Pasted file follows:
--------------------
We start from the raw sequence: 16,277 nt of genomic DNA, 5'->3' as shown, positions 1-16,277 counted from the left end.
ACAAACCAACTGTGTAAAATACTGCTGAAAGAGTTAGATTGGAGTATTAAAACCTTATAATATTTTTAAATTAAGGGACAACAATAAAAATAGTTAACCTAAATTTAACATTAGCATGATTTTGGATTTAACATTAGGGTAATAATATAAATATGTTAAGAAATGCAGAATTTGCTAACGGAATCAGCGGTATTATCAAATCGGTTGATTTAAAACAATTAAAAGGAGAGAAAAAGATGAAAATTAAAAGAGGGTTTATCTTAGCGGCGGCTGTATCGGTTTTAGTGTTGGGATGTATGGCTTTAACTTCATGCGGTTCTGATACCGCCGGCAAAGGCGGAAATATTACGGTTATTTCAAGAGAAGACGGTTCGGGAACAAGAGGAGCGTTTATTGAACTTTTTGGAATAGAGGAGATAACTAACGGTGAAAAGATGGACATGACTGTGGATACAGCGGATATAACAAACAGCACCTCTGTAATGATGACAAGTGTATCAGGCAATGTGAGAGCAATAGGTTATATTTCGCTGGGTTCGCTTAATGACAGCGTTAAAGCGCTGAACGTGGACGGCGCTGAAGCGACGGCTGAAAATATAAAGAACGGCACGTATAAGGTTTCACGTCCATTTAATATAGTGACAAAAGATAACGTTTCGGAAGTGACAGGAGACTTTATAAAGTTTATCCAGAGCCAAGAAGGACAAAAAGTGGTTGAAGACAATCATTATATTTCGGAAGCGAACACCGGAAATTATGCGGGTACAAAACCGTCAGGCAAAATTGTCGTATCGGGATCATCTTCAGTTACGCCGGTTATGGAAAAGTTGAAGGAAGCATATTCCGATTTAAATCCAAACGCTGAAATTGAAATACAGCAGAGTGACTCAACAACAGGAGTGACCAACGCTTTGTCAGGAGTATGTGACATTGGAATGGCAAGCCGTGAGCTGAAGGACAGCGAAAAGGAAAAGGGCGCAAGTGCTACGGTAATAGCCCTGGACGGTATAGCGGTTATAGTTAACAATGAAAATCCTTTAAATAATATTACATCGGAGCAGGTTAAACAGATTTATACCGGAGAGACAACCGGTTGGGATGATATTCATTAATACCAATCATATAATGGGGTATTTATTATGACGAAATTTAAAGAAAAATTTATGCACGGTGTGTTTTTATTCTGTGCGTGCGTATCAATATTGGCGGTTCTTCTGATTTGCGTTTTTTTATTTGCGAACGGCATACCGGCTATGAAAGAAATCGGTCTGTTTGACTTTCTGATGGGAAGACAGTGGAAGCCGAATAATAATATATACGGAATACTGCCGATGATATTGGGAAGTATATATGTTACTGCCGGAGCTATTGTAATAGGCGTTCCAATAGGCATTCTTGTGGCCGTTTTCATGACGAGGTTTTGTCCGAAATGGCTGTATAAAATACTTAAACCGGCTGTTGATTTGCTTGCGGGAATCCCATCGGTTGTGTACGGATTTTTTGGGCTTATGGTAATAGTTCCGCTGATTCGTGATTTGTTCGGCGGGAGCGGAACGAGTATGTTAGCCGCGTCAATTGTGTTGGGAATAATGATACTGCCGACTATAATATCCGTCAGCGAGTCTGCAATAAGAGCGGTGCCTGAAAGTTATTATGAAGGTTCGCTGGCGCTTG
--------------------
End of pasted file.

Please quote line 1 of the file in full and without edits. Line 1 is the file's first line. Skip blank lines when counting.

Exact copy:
We start from the raw sequence: 16,277 nt of genomic DNA, 5'->3' as shown, positions 1-16,277 counted from the left end.